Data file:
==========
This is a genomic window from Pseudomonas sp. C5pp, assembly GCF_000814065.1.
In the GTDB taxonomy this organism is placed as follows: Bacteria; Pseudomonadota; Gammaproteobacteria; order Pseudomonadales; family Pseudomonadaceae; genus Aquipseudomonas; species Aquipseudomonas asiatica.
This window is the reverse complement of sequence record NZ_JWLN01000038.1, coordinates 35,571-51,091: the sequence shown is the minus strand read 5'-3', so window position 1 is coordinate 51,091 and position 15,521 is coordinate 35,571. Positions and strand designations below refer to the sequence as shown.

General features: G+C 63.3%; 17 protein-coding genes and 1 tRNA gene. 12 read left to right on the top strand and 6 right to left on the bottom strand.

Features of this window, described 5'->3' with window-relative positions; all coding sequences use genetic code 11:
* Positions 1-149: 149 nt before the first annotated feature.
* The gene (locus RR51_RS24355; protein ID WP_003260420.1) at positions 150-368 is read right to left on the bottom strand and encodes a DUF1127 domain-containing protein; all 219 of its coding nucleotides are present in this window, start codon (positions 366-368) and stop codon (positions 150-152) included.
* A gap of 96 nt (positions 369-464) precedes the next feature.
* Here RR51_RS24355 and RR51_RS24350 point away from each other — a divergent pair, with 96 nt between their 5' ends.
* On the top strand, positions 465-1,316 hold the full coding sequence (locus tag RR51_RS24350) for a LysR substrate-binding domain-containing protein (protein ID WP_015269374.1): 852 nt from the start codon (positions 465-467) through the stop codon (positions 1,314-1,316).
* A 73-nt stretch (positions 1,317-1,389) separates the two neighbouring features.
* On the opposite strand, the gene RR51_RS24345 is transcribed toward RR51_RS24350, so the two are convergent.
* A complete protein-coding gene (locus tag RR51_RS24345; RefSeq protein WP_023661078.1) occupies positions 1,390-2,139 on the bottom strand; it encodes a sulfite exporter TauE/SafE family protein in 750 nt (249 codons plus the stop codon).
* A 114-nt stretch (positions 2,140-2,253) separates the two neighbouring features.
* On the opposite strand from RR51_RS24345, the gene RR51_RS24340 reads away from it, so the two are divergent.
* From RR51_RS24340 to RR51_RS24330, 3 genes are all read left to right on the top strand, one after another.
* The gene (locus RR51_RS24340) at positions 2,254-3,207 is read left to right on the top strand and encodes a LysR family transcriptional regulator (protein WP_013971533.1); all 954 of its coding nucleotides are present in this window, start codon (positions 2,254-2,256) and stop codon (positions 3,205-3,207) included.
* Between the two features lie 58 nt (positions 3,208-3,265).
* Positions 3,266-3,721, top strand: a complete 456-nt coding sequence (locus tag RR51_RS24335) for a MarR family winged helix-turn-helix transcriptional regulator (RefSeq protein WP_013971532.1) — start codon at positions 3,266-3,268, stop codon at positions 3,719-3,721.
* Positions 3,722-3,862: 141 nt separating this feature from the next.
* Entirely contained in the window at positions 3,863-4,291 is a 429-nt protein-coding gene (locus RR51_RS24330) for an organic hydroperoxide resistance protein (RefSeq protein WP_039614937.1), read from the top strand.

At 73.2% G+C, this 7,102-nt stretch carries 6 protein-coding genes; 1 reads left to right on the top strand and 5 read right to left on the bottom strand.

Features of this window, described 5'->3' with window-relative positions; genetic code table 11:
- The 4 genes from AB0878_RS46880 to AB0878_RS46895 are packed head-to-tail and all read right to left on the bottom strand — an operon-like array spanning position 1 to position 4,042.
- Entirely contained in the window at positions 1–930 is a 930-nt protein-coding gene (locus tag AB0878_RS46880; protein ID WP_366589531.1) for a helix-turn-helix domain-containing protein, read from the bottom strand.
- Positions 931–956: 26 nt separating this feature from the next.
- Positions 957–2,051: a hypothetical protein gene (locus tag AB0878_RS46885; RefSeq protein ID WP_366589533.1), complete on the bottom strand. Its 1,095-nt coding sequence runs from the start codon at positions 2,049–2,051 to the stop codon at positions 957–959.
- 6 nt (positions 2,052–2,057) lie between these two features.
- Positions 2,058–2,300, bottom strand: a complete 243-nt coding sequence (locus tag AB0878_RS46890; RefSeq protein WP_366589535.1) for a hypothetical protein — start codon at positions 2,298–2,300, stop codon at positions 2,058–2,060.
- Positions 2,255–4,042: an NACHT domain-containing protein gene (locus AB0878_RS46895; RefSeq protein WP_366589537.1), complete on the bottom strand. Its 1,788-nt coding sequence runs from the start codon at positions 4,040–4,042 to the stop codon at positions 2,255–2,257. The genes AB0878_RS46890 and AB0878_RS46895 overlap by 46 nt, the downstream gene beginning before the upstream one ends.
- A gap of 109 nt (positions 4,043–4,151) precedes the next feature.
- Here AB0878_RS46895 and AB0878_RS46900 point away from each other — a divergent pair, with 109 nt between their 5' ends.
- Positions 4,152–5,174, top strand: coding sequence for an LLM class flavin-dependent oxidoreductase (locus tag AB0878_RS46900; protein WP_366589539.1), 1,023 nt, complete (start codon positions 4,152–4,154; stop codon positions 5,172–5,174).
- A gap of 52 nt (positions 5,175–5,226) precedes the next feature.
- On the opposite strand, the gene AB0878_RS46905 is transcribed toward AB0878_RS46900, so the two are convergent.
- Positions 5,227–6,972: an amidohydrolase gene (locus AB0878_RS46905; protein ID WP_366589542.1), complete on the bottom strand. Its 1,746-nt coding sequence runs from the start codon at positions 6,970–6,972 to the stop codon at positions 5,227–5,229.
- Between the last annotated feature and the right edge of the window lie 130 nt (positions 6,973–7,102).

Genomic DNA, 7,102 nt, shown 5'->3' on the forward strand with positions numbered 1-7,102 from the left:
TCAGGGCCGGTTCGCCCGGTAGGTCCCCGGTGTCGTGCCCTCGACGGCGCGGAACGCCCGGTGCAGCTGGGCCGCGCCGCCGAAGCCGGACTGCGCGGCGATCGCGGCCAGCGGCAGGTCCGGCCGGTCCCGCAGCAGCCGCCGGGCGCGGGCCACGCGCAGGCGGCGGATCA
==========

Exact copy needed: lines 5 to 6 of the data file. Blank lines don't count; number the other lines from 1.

Features of this window, described 5'->3' with window-relative positions; all coding sequences use genetic code 11:
* Positions 1-149: 149 nt before the first annotated feature.